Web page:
“How can clothes define one’s morality?” spews an irate Pune-based liberal arts student CVTL Manasvini outraged on the issue triggered, this time, by Uttarakhand Chief Minister Trilok Singh Rawat’s controversial statement on ripped jeans. “People tend to associate a certain type of attire to a set of characteristics, which I feel is so wrong. Each girl is as an individual and should not be judged by what she wears. No male’s choice of clothes are associated with his ‘character'? Then, why this differential treatment with girls?”
Thwarting traditional stereotypes where a girl from an educated family must dress up and carry herself in a certain way, Ahmedabad-born Manasvini wears what she loves. “My father is a scientist at ISRO, Ahmedabad, but my parents have never posed any restriction on what I wear. It’s just such a petty thing,” she says.
Attributing characteristics like morality to someone’s attire is illogical anyway, she adds. “Why, martyr Bhagat Singh wore a khaki shirt and pant while his contemporaries wore dhoti kurta. That didn’t define them or what they did for the country, did it?” says a frustrated Manasvini, to drive home the point among the rigid.
In every society, there are those who feel they can interfere with a woman’s life and dictate what she should or not wear. “So, by this logic, in countries where women wear ‘western outfits’ are they not capable of doing anything serious? What about leaders like New Zealand’s Prime Minister Jacinda Ardern? Or for that matter, the United State’s newly-elected female vice president Kamala Harris. Do they not know how to govern? Or, do they not do any work of serious measure? No one has the right to tell what a woman should wear,” says Manasvini.
Mumbai-based Fiona Mehta, presently studying law in the UK, incidentally, wears ripped jeans all the time. “I look good, I feel good and I couldn’t care less about what others feel about it,” says Fiona, adding, “I have seen the most backward in the most urban setups. Parochial attitudes have little to do with economic welfare.
It’s time to stop pointing fingers at women and, instead, tell men to change their mindset. It’s just not fair to girls. I love wearing jeans and, in summers, prefer something short and more comfortable. Either way, I like to dress up as it makes me feel confident and happy.”
Fortunately for Fiona, her parents have always been supportive of her decisions but “they’d always tell me to be on guard if I am stepping out wearing something short.” Like most girls, even Fiona is “used to the cat-calling” but feels “girls should not take it ‘in their stride’.” So, Fiona can call out a cat-caller with unassuming ease. “As long as you are ready to take the criticism, they’ll keep doling it out to you,” she says. “You have to lay down the rules. Nobody can tell you what to wear and how to wear it,” adds the spunky law student.
Grandson of the father of Indian Constitution Dr B R Ambedkar, People’s Education Society Chairman and social worker Anandraj Ambedkar says, “The Constitution of India guarantees equal rights to men and women; the fundamental right of Freedom of Speech and Expression guarantees this to all women. There are elements across political parties and not restricted to just ‘a’ particular party, who want women in the country to just stay indoors and be home-makers. That’s surely not the India, Babasaheb had envisaged. This kind of attitude needs to change. And, the change needs to come from within.”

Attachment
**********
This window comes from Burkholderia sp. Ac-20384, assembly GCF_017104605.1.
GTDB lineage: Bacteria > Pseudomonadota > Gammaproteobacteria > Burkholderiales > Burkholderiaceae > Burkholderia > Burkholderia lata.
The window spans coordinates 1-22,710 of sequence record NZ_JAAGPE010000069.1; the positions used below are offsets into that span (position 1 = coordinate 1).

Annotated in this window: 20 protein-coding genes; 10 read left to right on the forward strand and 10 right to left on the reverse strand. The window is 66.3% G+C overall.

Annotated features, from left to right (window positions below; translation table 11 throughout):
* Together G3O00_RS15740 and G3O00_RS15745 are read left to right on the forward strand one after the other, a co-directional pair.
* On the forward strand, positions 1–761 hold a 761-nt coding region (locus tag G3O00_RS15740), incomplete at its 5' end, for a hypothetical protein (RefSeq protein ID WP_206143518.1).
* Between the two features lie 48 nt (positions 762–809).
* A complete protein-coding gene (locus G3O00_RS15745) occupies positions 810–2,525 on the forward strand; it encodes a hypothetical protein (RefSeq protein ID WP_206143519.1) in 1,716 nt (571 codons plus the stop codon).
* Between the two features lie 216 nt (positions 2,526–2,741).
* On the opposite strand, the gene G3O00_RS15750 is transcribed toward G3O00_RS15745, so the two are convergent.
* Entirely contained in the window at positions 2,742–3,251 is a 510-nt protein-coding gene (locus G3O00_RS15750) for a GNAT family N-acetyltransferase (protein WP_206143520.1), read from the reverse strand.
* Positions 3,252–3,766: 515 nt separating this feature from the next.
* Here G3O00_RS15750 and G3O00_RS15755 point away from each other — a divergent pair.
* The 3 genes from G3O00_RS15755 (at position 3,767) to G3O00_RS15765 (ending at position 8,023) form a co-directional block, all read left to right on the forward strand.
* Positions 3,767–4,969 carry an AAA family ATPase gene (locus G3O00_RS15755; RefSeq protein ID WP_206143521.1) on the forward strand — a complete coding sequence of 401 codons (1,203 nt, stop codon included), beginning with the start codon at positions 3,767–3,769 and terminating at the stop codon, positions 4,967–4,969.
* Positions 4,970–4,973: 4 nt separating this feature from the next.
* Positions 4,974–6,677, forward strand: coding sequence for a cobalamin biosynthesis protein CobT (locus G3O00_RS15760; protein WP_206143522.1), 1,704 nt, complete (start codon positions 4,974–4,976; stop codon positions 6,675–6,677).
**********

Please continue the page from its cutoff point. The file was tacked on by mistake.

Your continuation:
Character actress and septuagenarian Dorothy Yazdegardi, a bold stunner in her days, feels strongly about the issue. “India is a free country and a democracy…no one has the right to tell a woman how she should dress up. I wore all sorts of clothes when I was young and my mother never stopped me. I’d say my family was not too modern or orthodox. Those days, wearing a sleeveless dress itself was a big thing that I wore with aplomb. In fact, even my mother loved wearing pants too.”
Throughout her life, Dorothy donned what was ‘in’ at the moment. “I wore Charlie Chaplin pants, peddle-pushers, trousers and what not.” Even in the '50s and '60s, Indian actresses wore all kinds of clothes, says Dorothy, “all ready to slip into anything outrageous” even today. “Why all these restrictions on women, even in this day and age?” she asks.
Mumbai-based biker Abhinaya Natarajan says it’s important for girls to put their foot down whenever needed. “Today, women are doing everything men would and more. My bike and my clothes are extensions of my personality. Just like I choose what to ride, I choose what to wear and no one can or should stop me from being who I am.”
There are certain things that just cannot be done wearing traditional Indian outfits. “I cannot ride my Royal Enfield to Leh in a saree. Can I? I’ll have to wear what is appropriate for the purpose. And, that shouldn’t define who I am. I am a lot more than that,” says the biker.
LXME founder and entrepreneur Priti Rathi has redefined attire for working women in the financial services sector where “even today the world expects women to dress up in a certain way.” Priti gets “all riled up,” with the distinction society makes between men and women. “Why are men not judged for what they wear?” she questions.
She recalls a 15-year-old incident that left her really upset. Once, when called for an interview for a business channel she was asked to wear a saree only because she’d be “taken seriously” during the discussion. “The reasons attributed to choice of clothing transcend all sensibility,” she says.
Priti wears what she does because she “loves fashion” and wants to “stay authentic.” I have personally taken the journey from saree to ripped jeans and my family has come around too. For me, it’s about expressing myself and I believe my work speaks louder than what I wear. Today, my daughter and I share a similar wardrobe.”